The term "financial need" is
simply the amount of money you will need to finance your child's college education. How
do you figure this out?|
First you need your "Expected Family
Contribution" or EFC. This is the amount you and your parents can reasonably
contribute to your education.
The government or colleges will look at your
parent's salaries, savings, assets, and debts to determine how much they can
afford to pay. Your assets (i.e., earnings from your summer job) will also be
figured into this equation.
From this number will be subtracted the "Cost of
Attendance" or COA. This is simply the estimated annual cost of the college
including tuition, room and board, books and supplies, and travel expenses from
your home to school.
So we get something that look like this:So all the forms that you will fill in will
basically be used to determine how much money your family has and how much they
can "reasonably" afford to put toward your education. Of course, what is
considered "reasonable" by the government or college may not seem so to your
Cost of Attendance
(minus) Expected Family Contribution (EFC)
(equals) = Financial Need
Financial need expresses the amount of money you will need to go to
"How Do I Qualify?"
Financial Aid takes many forms.
Scholarships may be awarded for academic merit, achievement, leadership, artistic talent,
and/or athletic prowess.
"So how do you maximize your eligibility for financial aid?"
Grants may be based on financial need or your attractiveness to an admission committee.
Loans may be based on family ability to pay or just on enrollment.
We'll agree that you are most interested in "gift" aid - that is, money that does not have to be paid back.
Federal gift (and subsidized loan) aid is usually need based.
It uses the formula above, that is quite straightforward and looks at family income and assets, family size,
and the number of family members in college to determine eligibility.
There are, however, a few places you can influence your eligibility:
- Assets held in a parents name count much less than assets held in the student's name.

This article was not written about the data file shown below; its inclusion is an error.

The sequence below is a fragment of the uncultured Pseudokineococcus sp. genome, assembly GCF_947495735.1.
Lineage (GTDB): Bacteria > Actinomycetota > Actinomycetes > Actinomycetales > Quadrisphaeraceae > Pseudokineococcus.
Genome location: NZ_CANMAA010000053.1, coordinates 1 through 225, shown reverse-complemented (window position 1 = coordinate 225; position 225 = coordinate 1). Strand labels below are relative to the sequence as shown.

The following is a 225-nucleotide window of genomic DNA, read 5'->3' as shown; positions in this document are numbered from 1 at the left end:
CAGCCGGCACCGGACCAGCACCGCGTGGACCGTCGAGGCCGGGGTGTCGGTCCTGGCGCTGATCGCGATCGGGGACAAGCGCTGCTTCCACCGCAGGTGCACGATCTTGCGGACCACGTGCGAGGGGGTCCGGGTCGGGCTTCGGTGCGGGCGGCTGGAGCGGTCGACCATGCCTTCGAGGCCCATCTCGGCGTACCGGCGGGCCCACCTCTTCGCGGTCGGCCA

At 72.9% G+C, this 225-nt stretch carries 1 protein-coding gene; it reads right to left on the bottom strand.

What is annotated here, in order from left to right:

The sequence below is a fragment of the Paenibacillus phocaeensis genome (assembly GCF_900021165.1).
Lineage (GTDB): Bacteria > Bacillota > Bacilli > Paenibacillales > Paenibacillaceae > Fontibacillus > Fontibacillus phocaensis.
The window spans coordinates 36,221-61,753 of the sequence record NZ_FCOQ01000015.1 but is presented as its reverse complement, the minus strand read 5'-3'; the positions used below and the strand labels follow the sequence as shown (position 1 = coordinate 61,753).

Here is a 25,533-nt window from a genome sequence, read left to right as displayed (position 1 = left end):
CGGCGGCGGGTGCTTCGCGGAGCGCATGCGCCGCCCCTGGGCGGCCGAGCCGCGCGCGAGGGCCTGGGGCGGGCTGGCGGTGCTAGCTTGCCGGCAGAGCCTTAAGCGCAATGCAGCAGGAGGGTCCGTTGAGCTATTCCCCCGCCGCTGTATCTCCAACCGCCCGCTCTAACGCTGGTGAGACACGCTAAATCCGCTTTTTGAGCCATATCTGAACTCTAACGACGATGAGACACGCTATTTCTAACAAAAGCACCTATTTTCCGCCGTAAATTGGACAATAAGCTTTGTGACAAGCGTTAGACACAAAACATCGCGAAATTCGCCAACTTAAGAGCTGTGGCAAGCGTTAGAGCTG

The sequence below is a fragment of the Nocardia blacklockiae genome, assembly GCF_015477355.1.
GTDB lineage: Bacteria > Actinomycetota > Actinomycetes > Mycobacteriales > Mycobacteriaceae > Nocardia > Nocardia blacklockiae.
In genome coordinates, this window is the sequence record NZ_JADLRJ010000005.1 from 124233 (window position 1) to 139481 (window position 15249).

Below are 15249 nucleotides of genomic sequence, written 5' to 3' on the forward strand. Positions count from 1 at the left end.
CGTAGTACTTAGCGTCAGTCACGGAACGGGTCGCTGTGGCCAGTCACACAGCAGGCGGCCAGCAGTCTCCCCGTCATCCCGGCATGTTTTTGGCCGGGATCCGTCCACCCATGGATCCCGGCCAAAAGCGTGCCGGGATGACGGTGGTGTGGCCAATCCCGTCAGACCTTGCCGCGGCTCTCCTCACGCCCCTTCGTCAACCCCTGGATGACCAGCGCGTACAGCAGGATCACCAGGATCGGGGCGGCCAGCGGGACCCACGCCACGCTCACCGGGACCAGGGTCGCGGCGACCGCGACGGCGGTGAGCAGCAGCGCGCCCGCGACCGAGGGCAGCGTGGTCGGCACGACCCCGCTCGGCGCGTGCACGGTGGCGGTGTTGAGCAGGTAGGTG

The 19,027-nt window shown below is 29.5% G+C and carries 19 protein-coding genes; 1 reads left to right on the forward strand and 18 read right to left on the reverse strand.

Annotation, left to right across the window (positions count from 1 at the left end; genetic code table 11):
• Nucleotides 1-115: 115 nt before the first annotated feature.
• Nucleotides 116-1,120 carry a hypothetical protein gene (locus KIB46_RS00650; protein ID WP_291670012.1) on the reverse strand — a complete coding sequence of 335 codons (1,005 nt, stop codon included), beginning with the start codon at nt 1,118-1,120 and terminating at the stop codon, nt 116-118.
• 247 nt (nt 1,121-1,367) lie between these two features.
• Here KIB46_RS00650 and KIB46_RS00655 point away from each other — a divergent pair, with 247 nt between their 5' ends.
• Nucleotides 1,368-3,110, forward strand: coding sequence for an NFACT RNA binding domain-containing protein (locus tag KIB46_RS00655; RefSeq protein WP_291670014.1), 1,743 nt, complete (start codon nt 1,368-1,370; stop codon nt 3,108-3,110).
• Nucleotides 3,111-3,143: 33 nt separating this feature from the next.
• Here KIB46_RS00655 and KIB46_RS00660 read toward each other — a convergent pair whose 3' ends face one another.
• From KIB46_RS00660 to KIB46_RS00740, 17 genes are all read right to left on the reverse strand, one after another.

- Home and retirement assets are not counted; though other non-retirement assets are included in the formula.
- Multiple siblings attending college at the same time increase your eligibility.
- Are your parents supporting other dependents? Grandparents? Family size is important in determining your eligibility.
Your college of choice gift aid may use completely different criteria than the government.
Don't be shy about telling everything in your application to the admissions committee.
They are looking for students who will make a difference while in school,
and will also make them proud after graduation.
This includes the genius, the creative artist, the talented athlete,
the community service-oriented leader, the geographically and the ethnically diverse.
Of course, there are some things you just can't change, i.e. your ethnicity or your IQ.
However, you can show your community spirit through volunteering, working at your local nursing home,
feeding the poor on Thanksgiving, or working in a tutoring program for young children in need.
Do you have artistic or performance talent? Keep a portfolio of your work from high school.
It will help others to assess your special ability. Be prepared to audition for some awards.
There is no magic to qualifying - the magic is in learning what is available
and applying for everything, even if you think you may not be eligible. Rules change and deadlines change.
Apply even beyond the deadline if you find something late.
This is hard work - it requires organization, perseverance, and follow though.
However, the returns can be significant.
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